Wildlife Vocalization: Erin McCance

Wildlife Vocalizations is a collection of short personal perspectives from people in the field of wildlife sciences.

My advice to my younger self: True to any profession, wildlife biology and management can be incredibly rewarding while also, at times, disheartening and challenging.

Landscapes around us are changing at accelerated rates making the conservation of our natural resources multifarious, yet critically important.

Find your passion. Having passion in your profession makes weathering the storm of challenges that you may face so much easier to bear.

Be humble. Humility opens your mind to life-long learning.

McCance takes vitals on a chemically immobilized, captively-held Mexican gray wolf (Canis lupus baileyi) in Forest Lake Minnesota
Credit: Jennifer Rusch

Ecology in and of itself is infinitely complex. Combining ecology with the influence of human values, cultural diversity, and political systems and management for ecological integrity is profoundly variable and challenging.  As such, what we think we know or understand can be wildly different based on location or with passing time.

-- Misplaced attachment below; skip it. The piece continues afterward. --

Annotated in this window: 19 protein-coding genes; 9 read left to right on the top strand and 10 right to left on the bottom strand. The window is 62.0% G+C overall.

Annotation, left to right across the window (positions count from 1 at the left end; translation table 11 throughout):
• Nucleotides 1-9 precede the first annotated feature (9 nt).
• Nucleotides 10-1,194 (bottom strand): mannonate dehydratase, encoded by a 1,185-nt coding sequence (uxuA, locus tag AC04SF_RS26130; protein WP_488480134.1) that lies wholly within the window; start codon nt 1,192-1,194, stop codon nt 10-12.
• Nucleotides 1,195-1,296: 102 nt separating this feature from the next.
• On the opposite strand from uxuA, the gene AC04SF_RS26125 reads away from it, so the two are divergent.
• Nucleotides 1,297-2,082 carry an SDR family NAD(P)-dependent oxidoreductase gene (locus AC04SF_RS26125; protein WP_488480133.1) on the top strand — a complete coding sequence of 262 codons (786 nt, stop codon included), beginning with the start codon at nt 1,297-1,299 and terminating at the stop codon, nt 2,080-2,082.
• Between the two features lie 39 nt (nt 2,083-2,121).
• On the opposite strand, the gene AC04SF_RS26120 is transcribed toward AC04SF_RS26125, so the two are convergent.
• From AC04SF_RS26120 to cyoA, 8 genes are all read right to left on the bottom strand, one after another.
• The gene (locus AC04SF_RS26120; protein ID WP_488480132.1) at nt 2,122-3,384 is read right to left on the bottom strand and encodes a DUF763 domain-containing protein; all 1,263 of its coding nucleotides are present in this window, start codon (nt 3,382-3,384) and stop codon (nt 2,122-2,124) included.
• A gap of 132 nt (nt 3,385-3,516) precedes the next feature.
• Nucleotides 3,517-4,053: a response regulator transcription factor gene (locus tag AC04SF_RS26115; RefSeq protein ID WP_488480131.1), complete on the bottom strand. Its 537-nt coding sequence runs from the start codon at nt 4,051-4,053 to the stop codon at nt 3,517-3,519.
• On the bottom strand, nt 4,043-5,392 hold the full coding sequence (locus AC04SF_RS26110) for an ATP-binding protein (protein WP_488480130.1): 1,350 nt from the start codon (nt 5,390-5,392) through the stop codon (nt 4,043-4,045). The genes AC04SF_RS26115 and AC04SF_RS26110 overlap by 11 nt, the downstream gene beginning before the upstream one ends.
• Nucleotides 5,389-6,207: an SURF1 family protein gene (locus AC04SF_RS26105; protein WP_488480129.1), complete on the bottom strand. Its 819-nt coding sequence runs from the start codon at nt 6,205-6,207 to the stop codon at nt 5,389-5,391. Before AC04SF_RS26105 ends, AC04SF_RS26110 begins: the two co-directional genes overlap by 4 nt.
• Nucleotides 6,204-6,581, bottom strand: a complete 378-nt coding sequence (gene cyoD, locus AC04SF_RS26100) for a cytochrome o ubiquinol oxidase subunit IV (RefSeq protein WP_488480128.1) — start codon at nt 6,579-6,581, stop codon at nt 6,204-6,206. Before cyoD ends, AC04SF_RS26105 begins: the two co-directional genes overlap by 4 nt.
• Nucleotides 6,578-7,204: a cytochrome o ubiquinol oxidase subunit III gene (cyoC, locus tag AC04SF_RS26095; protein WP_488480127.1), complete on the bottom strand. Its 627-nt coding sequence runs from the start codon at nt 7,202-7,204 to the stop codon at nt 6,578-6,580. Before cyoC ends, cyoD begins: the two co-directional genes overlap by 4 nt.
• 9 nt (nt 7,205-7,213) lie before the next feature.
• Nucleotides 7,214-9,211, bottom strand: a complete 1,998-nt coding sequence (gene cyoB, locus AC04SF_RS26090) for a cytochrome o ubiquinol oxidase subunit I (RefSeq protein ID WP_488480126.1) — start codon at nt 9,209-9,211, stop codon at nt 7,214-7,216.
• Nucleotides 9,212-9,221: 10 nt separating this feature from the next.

Strength lies in our humility and our willingness to trying new things, to see through someone else’s purview, and to learn from our neighbors—local and international. Engage. It takes a village!

A headshot of Erin McCance. Credit: Derek Leask

Funding and employment positions allocated to our natural resources are often some of the first to be cut, even though there’s never enough support designated to the management of our natural resources in the first place. Engaging in your professional community beyond your personal employment helps to support essential services and activities and assists with important forward momentum toward our common conservation goals. Personal growth and fulfillment are inevitable with engagement.

Enjoy the journey. Take time to appreciate the beauty of your experiences and opportunities.  Delight in the successes, and be motivated to overcome the disappointments. Appreciate the privilege of learning and personal growth. Be happy!

Learn more about Wildlife Vocalizations, and read other contributions.

Submit your story for Wildlife Vocalizations or nominate your peers and colleagues to encourage them to share their story.

For questions, please contact Jamila Blake.

Header Image: McCance holds a moose antler on a bird survey in Riding Mountain National Park. Credit: C-Jae Brieter